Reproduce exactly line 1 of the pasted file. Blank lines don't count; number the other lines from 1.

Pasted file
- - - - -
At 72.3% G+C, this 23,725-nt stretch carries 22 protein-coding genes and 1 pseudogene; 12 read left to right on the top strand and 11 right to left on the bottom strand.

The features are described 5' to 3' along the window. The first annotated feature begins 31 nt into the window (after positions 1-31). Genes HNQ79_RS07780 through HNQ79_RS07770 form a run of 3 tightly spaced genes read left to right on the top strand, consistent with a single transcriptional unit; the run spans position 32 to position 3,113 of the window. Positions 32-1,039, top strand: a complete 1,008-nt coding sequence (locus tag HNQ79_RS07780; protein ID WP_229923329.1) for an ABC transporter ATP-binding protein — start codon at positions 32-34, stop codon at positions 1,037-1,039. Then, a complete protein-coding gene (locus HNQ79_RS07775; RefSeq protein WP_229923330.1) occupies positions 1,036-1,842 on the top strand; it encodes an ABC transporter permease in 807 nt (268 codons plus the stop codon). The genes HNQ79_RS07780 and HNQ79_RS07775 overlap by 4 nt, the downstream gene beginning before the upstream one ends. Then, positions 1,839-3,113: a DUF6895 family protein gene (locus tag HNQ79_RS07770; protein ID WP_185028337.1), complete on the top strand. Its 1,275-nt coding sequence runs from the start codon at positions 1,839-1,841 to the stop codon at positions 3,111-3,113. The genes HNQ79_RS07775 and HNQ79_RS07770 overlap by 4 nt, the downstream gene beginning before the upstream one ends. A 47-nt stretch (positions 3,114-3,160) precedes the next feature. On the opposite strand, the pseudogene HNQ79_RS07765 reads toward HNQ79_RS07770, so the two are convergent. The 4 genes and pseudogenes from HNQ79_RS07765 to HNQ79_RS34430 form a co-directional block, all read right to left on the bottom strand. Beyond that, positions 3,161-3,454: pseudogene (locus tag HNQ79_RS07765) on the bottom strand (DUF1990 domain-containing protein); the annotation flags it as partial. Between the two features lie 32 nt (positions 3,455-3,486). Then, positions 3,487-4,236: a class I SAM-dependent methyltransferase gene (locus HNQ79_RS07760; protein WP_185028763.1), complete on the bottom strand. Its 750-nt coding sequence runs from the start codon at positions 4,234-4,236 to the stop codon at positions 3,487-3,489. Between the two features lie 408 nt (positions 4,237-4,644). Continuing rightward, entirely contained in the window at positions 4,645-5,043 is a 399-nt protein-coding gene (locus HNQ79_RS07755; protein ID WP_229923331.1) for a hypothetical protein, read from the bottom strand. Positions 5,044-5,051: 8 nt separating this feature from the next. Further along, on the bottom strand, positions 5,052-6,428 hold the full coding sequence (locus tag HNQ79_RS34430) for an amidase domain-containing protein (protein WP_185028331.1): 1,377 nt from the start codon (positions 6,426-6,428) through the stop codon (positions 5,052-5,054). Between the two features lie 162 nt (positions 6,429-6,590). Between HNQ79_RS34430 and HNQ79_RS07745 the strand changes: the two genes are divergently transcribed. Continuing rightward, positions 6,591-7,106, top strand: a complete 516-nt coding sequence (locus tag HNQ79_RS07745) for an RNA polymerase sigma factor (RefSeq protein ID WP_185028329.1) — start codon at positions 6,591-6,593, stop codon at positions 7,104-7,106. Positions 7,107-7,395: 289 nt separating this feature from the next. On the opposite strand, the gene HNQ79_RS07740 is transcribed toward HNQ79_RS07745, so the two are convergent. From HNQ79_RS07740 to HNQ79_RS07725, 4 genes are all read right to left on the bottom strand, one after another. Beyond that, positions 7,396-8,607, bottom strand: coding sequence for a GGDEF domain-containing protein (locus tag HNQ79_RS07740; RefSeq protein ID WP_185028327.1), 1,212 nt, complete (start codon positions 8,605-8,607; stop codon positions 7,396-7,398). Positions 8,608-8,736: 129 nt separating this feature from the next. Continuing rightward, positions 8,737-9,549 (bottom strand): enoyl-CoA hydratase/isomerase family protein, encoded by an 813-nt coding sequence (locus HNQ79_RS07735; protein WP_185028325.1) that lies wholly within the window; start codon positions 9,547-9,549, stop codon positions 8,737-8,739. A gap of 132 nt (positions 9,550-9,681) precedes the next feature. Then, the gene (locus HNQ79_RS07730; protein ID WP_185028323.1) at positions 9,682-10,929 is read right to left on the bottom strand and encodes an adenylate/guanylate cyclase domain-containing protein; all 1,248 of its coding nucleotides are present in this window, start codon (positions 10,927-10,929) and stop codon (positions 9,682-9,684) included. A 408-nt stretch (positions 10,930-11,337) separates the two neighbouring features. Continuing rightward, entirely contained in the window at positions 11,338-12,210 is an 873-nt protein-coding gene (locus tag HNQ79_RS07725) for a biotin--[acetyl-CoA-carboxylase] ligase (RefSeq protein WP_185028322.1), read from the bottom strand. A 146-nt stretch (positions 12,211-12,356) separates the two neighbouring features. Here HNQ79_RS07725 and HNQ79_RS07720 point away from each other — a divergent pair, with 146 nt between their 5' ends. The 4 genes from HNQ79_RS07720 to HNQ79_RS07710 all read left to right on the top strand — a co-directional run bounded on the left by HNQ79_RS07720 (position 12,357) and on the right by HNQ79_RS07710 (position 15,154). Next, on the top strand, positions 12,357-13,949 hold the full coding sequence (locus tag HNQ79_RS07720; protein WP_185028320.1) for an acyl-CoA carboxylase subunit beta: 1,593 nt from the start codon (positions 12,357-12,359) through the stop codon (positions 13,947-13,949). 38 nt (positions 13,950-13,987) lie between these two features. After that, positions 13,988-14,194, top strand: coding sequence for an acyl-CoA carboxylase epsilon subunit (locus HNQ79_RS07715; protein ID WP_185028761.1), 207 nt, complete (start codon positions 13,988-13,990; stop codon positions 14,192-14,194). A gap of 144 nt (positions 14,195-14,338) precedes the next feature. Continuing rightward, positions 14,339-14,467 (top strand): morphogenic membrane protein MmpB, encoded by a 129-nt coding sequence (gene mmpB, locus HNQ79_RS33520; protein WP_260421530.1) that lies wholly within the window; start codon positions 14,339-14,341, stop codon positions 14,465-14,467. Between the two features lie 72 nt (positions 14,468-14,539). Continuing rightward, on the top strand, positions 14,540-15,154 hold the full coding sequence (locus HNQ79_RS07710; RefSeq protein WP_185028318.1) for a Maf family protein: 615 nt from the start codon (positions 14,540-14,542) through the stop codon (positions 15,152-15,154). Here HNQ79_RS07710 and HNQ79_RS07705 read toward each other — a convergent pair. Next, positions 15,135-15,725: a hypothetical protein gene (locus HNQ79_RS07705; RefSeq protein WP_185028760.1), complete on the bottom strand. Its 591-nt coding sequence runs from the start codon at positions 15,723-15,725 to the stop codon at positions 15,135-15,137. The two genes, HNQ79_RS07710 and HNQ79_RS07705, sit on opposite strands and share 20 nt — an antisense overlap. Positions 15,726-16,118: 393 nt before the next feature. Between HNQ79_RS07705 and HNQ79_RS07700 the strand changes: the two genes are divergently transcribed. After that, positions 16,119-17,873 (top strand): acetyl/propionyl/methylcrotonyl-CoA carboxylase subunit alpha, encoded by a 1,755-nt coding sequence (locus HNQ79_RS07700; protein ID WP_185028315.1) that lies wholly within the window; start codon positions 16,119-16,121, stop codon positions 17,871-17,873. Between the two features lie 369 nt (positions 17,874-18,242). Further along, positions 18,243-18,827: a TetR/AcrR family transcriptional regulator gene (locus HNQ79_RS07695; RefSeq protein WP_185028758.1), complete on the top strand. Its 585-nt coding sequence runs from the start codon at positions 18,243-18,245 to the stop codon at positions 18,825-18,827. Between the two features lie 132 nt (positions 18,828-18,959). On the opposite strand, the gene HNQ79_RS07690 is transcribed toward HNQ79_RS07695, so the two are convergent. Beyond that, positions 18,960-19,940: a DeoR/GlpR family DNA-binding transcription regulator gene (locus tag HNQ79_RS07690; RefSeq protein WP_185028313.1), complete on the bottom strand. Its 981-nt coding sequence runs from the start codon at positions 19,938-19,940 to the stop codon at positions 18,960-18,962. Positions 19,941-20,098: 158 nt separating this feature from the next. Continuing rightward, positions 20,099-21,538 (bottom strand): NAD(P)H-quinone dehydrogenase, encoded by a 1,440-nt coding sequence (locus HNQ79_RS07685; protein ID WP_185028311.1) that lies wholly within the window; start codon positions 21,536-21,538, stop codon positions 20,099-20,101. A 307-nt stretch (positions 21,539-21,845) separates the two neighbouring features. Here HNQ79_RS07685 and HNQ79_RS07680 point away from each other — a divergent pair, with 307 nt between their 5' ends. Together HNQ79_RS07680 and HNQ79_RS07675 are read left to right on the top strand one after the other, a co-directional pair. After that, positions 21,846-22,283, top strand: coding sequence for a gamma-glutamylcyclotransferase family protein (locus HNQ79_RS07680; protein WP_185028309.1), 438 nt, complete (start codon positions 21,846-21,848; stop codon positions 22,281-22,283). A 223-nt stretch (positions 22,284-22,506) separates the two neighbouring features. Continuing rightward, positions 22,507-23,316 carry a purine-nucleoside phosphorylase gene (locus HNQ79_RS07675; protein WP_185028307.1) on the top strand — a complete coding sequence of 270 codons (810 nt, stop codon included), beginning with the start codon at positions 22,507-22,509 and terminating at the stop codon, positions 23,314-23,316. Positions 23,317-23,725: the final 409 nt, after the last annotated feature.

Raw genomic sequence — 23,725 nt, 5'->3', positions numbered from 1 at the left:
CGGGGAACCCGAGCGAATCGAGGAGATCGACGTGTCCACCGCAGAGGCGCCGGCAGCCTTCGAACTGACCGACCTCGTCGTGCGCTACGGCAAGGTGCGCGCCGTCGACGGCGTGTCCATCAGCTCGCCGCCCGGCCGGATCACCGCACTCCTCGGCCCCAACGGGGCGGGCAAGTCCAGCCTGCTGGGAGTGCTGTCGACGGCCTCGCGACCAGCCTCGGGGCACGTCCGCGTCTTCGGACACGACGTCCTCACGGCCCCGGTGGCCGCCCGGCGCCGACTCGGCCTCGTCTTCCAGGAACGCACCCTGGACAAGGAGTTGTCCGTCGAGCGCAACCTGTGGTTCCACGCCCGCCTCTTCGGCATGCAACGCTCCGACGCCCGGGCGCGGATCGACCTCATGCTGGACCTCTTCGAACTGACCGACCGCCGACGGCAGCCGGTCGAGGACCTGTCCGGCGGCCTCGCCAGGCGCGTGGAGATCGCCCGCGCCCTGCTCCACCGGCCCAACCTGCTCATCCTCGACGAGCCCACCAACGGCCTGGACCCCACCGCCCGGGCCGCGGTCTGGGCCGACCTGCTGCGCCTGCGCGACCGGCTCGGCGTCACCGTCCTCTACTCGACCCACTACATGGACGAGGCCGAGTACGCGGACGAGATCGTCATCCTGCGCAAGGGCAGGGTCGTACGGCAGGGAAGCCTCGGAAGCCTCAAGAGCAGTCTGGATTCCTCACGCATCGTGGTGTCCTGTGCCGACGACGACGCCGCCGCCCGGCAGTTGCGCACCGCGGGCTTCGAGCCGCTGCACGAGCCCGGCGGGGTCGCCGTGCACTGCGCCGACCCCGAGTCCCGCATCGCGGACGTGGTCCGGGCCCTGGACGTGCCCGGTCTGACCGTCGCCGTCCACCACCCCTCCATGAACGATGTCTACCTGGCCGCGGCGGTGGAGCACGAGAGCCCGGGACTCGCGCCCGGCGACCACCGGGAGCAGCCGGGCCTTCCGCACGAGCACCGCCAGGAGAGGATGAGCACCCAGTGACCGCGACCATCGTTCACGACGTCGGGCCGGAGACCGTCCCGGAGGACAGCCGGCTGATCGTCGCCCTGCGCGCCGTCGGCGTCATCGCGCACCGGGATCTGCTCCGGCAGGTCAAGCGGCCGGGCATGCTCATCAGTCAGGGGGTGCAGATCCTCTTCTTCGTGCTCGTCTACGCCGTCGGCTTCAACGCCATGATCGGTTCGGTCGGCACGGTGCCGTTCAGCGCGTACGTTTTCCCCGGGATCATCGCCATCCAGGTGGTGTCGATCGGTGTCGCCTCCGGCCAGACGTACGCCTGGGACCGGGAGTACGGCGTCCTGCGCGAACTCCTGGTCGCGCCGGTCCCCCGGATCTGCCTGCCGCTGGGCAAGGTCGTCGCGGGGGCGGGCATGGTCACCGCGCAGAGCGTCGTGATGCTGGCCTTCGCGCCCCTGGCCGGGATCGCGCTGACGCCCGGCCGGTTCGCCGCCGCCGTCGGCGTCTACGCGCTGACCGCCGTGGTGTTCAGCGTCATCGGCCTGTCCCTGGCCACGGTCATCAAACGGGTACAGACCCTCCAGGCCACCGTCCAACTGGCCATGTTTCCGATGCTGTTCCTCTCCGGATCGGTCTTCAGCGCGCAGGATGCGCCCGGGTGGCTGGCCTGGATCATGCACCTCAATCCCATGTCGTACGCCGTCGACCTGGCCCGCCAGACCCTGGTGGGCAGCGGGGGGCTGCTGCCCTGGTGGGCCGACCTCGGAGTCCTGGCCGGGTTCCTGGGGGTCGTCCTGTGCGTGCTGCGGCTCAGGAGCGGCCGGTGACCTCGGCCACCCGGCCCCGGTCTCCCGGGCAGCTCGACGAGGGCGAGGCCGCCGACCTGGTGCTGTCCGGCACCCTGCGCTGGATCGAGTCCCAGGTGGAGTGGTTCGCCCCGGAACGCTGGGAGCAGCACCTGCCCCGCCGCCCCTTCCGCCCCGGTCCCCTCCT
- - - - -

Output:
At 72.3% G+C, this 23,725-nt stretch carries 22 protein-coding genes and 1 pseudogene; 12 read left to right on the top strand and 11 right to left on the bottom strand.